Rushed Reactions: #13 Butler 59, George Washington 56Posted by IRenko on February 9th, 2013
I. Renko is an RTC correspondent based in D.C. and the author of the weekly column, The Other 26. He filed this report after Saturday afternoon’s game between Butler and George Washington. Follow him on Twitter @IRenkoHoops.
Three key takeaways.
- GW is Getting There — Down 53-38 with under eight minutes to play, George Washington staged a furious 18-4 run, powered by an aggressive full-court defense and a renewed toughness on the glass. But with three chances to tie the game on the final possession, the Colonials couldn’t convert. This is the third time that the Colonials lost a game on the final possession to a high quality opponent at home, after falling to Kansas State 65-62 and Temple 55-53. But in his second year at the helm, Mike Lonergan has molded the Colonials into a very competitive team. At 5-4, they already have as many wins in A-10 play as they had all of last year. They’re also a very young team, starting four freshman and a junior, which should give Colonials fans optimism about the future. On Saturday, in spite of an abominable shooting performance (27.9% FG shooting), the Colonials managed to claw their way back against one of the best teams in the country. That kind of toughness and resilience that should serve them well the rest of the year and into the future.
- Butler Is Not Exactly What You Think It Is — If you don’t watch Butler much, you might stereotype them as a team with good fundamentals, strong three-point shooting, and a solid, compact defense. The reality is more complicated. First, as they showed in the first half against George Washington, many of Butler’s guards — Rotnei Clarke, Roosevelt Jones, Kellen Dunham, and Chase Stigall — can drive the ball to the basket. This is not just a team that comes down the floor looking to free up shooters with off-ball screens. Casual fans may also be confounded by the fact that Butler has a propensity to turn the ball over. It’s the weakest part of their offensive game, and against George Washington, it showed. The Bulldogs committed 19 turnovers, including five in the final 2:15 of the game, breathing life into George Washington’s late rally. Walk-on point guard Alex Barlow has a great story, but his ability to take care of the ball has been less great; more than 37 percent of the possessions he uses result in turnovers. Oh, and one other surprising fact — Brad Stevens gets upset … sometimes. He may be more calm than the average Division I coach, but a game-long bird’s eye view confirms that he can be just as excitable about perceived officiating errors and bad turnovers as anyone.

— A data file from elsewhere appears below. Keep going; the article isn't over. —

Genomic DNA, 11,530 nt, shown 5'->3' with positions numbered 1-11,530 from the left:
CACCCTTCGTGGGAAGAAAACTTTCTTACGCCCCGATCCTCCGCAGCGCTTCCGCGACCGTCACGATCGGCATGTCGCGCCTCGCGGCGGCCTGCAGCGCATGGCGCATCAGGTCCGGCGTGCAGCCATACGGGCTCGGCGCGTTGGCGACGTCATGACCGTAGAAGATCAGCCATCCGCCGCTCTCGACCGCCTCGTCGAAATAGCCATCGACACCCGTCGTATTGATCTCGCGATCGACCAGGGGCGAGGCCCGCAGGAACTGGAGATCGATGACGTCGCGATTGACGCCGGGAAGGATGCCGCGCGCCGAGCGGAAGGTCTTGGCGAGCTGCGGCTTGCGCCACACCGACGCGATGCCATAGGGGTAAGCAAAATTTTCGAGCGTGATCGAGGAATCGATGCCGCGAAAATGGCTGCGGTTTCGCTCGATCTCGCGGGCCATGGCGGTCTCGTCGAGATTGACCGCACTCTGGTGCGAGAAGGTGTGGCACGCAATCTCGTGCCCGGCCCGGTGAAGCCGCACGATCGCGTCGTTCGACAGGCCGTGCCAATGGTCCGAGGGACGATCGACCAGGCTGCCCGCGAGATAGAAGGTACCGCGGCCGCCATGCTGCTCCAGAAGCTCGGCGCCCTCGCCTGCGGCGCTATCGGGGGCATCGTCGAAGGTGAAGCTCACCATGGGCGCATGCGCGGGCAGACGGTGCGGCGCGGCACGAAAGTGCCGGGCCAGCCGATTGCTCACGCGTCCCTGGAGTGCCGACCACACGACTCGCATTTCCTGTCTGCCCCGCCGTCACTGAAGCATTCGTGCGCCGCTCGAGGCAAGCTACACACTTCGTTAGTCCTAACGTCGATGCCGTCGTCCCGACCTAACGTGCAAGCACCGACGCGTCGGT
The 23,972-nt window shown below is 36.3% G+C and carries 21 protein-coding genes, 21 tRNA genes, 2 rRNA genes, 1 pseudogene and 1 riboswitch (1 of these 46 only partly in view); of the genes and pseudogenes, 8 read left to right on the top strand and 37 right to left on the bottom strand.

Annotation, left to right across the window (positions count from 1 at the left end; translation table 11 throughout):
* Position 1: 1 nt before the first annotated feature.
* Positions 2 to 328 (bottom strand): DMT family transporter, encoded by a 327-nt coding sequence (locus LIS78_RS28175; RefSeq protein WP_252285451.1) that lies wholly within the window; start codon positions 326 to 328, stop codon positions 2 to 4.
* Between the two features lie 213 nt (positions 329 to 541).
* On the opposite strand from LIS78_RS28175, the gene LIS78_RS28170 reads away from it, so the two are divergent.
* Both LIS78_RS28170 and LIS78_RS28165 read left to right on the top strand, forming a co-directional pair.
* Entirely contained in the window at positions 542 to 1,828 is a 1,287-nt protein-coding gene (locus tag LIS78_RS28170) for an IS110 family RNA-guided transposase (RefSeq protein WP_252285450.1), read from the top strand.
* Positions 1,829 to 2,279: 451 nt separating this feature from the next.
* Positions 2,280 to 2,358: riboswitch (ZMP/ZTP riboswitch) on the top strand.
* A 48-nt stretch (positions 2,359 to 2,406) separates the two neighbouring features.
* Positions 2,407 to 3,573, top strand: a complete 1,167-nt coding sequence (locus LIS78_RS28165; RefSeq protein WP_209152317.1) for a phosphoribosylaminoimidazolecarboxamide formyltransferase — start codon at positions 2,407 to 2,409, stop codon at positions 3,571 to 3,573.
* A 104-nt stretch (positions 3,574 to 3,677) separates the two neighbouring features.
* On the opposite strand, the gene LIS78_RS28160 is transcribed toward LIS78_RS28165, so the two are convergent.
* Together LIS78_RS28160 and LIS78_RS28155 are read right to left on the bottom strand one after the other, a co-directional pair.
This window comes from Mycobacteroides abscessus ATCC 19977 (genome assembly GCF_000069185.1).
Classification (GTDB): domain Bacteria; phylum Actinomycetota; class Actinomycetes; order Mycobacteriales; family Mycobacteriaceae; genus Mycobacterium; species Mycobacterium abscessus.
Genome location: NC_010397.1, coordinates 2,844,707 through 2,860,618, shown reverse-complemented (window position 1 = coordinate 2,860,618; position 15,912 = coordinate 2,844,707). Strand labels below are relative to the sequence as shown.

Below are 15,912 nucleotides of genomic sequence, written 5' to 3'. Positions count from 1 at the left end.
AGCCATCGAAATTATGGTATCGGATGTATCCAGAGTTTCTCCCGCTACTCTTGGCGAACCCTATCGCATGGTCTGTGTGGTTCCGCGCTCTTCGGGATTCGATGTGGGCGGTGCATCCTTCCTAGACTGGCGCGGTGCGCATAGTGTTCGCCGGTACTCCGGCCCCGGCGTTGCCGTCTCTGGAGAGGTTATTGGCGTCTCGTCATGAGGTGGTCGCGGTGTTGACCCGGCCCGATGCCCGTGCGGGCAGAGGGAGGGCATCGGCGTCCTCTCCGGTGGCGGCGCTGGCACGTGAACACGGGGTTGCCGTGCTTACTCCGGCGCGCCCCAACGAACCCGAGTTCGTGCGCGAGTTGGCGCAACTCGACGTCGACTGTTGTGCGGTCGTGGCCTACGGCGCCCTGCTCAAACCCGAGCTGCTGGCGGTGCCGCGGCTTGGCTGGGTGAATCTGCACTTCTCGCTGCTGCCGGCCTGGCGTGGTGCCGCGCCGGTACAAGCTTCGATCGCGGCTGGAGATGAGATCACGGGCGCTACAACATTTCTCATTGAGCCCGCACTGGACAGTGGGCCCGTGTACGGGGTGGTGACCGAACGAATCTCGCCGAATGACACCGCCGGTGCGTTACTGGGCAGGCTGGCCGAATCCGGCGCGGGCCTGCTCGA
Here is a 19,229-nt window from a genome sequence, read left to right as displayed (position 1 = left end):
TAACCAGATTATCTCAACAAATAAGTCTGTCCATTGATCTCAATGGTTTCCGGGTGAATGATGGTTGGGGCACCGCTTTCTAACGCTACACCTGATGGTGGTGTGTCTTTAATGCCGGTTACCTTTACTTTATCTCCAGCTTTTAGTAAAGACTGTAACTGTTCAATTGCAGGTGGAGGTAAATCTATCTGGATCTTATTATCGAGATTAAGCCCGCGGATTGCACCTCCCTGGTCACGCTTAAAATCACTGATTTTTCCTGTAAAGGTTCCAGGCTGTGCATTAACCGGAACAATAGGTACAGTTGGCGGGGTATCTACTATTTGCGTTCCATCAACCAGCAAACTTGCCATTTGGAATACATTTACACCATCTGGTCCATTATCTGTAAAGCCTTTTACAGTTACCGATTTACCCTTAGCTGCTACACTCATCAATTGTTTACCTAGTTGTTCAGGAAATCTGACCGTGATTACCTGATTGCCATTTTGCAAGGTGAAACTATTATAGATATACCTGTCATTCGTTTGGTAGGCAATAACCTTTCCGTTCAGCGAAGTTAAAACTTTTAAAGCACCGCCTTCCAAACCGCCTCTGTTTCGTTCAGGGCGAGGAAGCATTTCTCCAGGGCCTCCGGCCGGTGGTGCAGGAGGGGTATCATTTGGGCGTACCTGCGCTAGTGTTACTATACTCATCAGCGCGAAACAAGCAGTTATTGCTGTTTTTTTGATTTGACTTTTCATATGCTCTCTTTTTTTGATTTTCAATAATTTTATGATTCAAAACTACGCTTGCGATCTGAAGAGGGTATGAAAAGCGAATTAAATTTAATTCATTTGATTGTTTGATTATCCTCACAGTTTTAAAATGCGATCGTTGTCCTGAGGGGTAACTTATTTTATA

- To the Victor of the Glass Go the Spoils — Butler built its nine-point halftime lead in large part because of their rebounding dominance. They outrebounded the Colonials 30-19 overall and pulled down 50 percent of their own misses, which they converted into eight second-chance points. But George Washington turned the tables in the second half. They rebounded more than 70 percent of Butler’s misses and more than 40 percent of their own en route to finishing the game with 20 second-chance points. Crucially, they pulled down seven offensive boards in the last six minutes of the game, helping to power the 18-4 run that put them in position to tie the game on the final possession.
Star of the Game. Rotnei Clarke. The Butler guard shot just 5-of-16 from the field, but he still stuffed the stat sheet to the tune of 14 points, 6 rebounds, 4 assists, 3 steals, and no turnovers — the last an especially impressive feat given the way his teammates struggled with ball control.
Sights and Sounds. This was a great showing by the George Washington student section, as they packed the Charles E. Smith Center to the rafters. A Serbian flag was out in full force, as it often is in honor of Nemanja Mikic, but it was accompanied by the kind of geopolitical statement that one would only expect in a Foggy Bottom student section, a sign that read “Kosovo is Serbia.”
Quotable: “I’ll be a hundred percent honest with you. I’m not even sure I knew at the time, until I heard my wife screaming it was a 1-and-1. So I gotta yell at my assistants about that” — George Washington coach Mike Lonergan, joking about a situation late in the game when his players failed to go for the rebound on the missed front end of a 1-and-1.
Wildcard: Isaiah Armwood. The Villanova transfer has brought leadership to a young Colonials, setting the tone with his toughness and energy. Despite his slight frame, he is as active an interior player as there is in the A-10. Armwood finished with 14 hard-fought points and 11 rebounds.
What’s Next? Butler returns home to take on a surprisingly good Charlotte squad (17-5, 5-3 in A-10 play), while George Washington will have a week to prepare for the buzzsaw that is VCU’s defense. For George Washington’s freshmen, especially point guard Joe McDonald, it will be a baptism by fire.